Researchers revealed that women who experience migraine headaches may have an increased risk of heart attack and a specific type of stroke.
Migraine headaches impact about one out of six people in the United States. However, women are three times more likely to experience migraines than men.
Although scientists aren't sure what causes migraines, some believe blood vessel constriction or inflammation in the brain may play a role. Still, recent research suggests that migraine headaches are linked to genes that influence circadian rhythms.
Scientists have also found links between migraine headaches and other health conditions, including depression, asthma, and fibromyalgia. Moreover, people with migraines might also have an increased risk of stroke or heart attack.
To investigate these potential cardiovascular risks, a recent nationwide population-based cohort study took a closer look at migraine stroke risk among men and women.
The research, published in PLOS Medicine, suggests that while both men and women with migraines may have an elevated risk of ischemic stroke, women are at slightly greater risk of experiencing a hemorrhagic stroke or heart attack than men.
Using Danish medical registries and redeemed migraine prescription data, scientists identified 179,680 women and 40,757 men with migraine headaches from 1996 to 2018. The participants were 18 to 60 years old, with an average age of 40. The scientist matched the participants to individuals without a history of migraines.
The researchers compared the incidence of premature heart attack, ischemic, and hemorrhagic stroke among participants with migraines and without. Hemorrhagic stroke results from bleeding in the brain, whereas ischemic stroke happens when a blood clot blocks blood flow to the brain.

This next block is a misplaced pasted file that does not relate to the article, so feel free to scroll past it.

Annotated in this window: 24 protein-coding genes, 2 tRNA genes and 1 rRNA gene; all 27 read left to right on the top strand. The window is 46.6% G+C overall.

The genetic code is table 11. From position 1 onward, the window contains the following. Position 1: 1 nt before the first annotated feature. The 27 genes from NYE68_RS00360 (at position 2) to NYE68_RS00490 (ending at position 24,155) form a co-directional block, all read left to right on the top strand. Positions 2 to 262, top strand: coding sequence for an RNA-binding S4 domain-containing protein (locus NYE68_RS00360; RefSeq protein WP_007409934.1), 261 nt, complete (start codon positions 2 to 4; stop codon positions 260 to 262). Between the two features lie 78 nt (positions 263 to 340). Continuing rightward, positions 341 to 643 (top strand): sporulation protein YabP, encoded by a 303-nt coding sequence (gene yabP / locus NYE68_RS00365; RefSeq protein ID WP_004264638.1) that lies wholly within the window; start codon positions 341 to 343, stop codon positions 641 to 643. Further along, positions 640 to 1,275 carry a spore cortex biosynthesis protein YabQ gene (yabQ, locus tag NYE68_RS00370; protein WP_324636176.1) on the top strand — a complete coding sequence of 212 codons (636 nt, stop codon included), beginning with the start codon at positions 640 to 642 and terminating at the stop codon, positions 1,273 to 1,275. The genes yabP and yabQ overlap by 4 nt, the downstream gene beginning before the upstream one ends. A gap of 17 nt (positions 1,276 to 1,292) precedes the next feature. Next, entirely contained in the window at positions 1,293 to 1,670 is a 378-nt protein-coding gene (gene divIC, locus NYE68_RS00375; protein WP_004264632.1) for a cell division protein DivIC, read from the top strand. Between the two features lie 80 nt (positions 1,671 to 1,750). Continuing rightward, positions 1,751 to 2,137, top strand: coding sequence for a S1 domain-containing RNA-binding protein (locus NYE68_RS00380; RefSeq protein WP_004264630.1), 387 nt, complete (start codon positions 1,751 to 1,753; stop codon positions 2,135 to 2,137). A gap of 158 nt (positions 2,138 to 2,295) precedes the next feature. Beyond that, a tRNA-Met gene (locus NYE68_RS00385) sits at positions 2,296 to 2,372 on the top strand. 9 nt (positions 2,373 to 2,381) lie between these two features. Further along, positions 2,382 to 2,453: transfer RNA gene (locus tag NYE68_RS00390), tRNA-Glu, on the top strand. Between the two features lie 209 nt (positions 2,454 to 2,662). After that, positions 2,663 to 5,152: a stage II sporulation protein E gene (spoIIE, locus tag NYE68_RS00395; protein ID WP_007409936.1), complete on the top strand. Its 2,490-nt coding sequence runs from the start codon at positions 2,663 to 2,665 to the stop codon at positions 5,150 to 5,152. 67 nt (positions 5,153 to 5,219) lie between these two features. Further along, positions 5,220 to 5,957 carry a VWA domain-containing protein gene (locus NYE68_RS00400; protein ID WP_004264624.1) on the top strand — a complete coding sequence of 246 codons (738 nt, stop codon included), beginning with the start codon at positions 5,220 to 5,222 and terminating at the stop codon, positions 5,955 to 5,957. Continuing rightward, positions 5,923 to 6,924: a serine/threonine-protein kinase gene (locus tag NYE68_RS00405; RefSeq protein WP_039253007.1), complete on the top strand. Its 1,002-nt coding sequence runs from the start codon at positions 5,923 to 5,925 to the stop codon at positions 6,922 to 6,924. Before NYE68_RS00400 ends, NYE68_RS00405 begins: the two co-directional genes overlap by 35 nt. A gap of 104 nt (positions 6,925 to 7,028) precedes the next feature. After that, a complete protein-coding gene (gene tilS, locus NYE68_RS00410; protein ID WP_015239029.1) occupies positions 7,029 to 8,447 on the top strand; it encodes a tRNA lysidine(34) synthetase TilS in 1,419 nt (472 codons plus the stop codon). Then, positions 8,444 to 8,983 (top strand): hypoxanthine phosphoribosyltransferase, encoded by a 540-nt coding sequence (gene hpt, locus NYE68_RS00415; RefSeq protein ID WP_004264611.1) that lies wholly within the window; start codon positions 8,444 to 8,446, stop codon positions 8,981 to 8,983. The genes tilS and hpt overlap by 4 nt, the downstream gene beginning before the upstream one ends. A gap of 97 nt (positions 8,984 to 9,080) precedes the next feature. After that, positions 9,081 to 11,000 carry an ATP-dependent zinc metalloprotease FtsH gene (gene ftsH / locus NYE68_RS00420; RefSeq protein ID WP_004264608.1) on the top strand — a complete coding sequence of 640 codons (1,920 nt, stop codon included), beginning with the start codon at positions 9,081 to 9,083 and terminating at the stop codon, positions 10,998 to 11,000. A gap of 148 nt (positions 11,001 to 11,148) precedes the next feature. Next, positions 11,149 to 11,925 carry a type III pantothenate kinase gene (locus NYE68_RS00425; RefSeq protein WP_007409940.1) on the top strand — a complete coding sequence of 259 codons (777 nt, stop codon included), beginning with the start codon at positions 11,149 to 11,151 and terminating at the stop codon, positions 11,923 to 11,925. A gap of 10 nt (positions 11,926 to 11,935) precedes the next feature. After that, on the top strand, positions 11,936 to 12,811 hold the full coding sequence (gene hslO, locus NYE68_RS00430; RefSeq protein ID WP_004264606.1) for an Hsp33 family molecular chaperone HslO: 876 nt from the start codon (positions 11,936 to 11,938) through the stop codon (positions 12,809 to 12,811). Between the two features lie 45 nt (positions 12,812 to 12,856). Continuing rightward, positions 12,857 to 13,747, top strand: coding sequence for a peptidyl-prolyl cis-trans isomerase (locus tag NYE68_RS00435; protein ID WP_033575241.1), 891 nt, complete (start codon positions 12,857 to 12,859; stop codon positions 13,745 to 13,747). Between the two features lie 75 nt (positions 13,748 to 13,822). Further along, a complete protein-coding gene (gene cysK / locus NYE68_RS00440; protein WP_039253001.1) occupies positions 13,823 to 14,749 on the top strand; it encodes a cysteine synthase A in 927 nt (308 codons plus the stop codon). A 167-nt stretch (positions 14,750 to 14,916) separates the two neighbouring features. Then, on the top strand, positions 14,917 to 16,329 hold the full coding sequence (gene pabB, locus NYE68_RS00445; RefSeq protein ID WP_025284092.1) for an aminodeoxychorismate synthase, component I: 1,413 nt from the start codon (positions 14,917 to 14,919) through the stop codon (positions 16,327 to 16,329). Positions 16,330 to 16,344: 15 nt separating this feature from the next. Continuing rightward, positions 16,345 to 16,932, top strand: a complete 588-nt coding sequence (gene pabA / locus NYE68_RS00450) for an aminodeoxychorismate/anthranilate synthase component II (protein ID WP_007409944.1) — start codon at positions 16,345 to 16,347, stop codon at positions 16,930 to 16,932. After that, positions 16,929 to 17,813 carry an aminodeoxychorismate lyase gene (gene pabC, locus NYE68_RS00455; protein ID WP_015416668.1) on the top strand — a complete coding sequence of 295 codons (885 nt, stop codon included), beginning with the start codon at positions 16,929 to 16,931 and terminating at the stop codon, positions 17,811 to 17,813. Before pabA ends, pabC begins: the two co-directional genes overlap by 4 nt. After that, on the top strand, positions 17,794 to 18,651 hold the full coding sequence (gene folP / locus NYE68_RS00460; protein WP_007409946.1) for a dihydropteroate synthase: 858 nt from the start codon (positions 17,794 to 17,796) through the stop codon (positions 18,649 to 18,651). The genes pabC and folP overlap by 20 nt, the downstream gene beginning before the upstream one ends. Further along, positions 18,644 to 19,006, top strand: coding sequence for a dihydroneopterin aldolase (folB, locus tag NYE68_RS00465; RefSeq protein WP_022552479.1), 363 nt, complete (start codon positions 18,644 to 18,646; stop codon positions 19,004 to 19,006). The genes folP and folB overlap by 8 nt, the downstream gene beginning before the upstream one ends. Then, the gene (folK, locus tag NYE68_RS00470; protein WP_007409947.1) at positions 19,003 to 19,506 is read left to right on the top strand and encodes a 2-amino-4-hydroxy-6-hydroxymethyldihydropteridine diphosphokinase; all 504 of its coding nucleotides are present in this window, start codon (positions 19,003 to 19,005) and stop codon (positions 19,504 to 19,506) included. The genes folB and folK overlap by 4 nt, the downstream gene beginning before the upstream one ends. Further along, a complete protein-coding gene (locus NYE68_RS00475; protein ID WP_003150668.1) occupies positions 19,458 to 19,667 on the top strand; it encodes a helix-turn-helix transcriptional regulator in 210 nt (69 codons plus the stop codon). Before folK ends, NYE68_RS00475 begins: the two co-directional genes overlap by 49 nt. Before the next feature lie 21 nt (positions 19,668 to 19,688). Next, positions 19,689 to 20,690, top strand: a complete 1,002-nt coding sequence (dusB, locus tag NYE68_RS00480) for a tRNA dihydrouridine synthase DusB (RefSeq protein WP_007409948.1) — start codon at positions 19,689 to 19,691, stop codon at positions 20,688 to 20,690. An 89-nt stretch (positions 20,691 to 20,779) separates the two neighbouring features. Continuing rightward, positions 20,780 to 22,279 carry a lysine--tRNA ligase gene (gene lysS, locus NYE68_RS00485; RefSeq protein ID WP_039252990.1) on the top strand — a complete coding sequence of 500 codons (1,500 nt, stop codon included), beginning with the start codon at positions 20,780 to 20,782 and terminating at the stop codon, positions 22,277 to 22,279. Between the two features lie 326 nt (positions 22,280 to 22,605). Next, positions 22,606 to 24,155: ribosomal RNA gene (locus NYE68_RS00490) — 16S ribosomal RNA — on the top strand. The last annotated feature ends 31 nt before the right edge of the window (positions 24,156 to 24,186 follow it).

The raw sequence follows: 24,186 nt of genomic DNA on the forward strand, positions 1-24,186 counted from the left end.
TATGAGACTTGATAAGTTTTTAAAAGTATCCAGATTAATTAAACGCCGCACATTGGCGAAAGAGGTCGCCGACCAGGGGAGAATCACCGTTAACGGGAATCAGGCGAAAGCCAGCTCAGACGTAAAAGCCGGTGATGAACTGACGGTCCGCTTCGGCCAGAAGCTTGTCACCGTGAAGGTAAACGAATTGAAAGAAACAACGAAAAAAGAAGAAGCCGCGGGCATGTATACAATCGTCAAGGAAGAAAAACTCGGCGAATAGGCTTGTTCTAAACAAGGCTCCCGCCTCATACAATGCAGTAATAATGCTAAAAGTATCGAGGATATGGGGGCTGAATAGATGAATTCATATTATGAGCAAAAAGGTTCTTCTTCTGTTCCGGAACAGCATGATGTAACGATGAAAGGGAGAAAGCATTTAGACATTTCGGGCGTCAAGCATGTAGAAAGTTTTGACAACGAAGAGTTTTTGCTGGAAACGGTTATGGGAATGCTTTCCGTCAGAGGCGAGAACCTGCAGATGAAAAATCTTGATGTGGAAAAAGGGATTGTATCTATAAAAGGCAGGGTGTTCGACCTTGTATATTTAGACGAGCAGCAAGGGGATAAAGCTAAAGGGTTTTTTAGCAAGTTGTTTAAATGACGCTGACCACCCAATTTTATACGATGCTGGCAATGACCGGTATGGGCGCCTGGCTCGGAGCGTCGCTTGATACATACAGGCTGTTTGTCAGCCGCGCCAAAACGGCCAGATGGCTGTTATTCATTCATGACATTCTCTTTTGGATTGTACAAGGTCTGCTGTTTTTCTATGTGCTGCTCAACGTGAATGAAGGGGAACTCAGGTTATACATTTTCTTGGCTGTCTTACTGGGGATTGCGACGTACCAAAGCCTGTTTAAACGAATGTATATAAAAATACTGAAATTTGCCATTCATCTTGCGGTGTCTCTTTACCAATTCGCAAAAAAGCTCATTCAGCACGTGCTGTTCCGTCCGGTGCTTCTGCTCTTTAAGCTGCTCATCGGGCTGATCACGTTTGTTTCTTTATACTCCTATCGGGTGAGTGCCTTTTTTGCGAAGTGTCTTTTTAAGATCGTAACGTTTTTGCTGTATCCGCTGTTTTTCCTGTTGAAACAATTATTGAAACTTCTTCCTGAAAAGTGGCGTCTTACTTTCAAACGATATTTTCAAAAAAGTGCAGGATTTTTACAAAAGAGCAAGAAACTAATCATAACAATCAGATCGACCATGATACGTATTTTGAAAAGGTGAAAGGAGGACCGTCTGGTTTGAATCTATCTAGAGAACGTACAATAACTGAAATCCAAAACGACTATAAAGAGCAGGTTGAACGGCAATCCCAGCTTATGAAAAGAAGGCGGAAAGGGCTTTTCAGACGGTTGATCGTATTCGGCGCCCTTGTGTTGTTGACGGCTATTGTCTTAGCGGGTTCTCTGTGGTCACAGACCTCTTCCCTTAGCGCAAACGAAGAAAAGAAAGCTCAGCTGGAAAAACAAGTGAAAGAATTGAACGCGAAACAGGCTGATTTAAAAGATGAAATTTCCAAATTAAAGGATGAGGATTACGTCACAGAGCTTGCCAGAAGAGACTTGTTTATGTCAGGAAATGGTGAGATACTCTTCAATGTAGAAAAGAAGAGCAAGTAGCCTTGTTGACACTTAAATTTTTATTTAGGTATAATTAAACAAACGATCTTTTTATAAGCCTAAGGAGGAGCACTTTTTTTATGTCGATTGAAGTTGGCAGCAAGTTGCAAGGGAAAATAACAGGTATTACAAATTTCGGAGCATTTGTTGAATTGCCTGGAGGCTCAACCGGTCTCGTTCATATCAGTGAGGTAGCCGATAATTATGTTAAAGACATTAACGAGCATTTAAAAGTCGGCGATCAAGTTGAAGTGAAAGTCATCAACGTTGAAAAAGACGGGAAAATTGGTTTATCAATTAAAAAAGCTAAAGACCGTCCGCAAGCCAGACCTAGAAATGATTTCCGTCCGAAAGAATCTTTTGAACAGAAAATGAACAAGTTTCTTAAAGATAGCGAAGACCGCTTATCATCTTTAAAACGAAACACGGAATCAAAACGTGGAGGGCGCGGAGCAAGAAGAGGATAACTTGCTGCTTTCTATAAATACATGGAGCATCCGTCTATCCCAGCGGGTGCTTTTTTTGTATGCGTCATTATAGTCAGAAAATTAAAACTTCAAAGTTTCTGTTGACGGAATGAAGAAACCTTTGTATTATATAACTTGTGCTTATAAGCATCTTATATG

After examining the data, the researchers found that among the participants, migraines were associated with similar increases in the risk of premature ischemic stroke for men and women. However, only women had an increased risk of early heart attack or hemorrhagic stroke. Still, the scientists say the overall risk is low.
Why would migraine headaches increase stroke and heart attack risk?
The study authors suggest several factors may play a role in the associations between migraine and stroke or heart attack.
- Cortical spreading depressions in the brain associated with migraine with aura could reduce the brain’s blood supply.
- Migraine is associated with patent foramen ovale (a hole between the heart's chambers) and higher levels of von Willebrand factor, which might increase the risk of ischemic stroke.
- A link might exist between migraines and the constriction of coronary arteries, which suggests migraine headaches may affect the vascular system.
- Medication to treat migraine, like sumatriptan, may play a role in stroke and heart attack risk.
- For women, estrogen may be a factor, as scientists have found links between this hormone and stroke and cardiovascular risks among females.
Cardiovascular risk factors associated with migraine, such as high blood pressure, obesity, smoking, and nonsteroidal anti-inflammatory drug (NSAID) use, may also contribute to the elevated risks found in the study.
Although the overall migraine stroke risk among women is low, the study authors wrote, "Given that migraine is much more prevalent in women (approximately 179,000 women versus approximately 40,000 men with migraine in this population-based study), the presence of migraine will likely result in a greater migraine-associated disease burden in society for women."
- Headache: The Journal of Head and Face Pain. The Prevalence and Impact of Migraine and Severe Headache in the United States: Figures and Trends From Government Health Studies.
- The Journal of Headache and Pain. Comorbid and co-occurring conditions in migraine and associated risk of increasing headache pain intensity and headache frequency: results of the migraine in America symptoms and treatment (MAST) study.
- PLOS Medicine. Migraine and risk of premature myocardial infarction and stroke among men and women: A Danish population-based cohort study.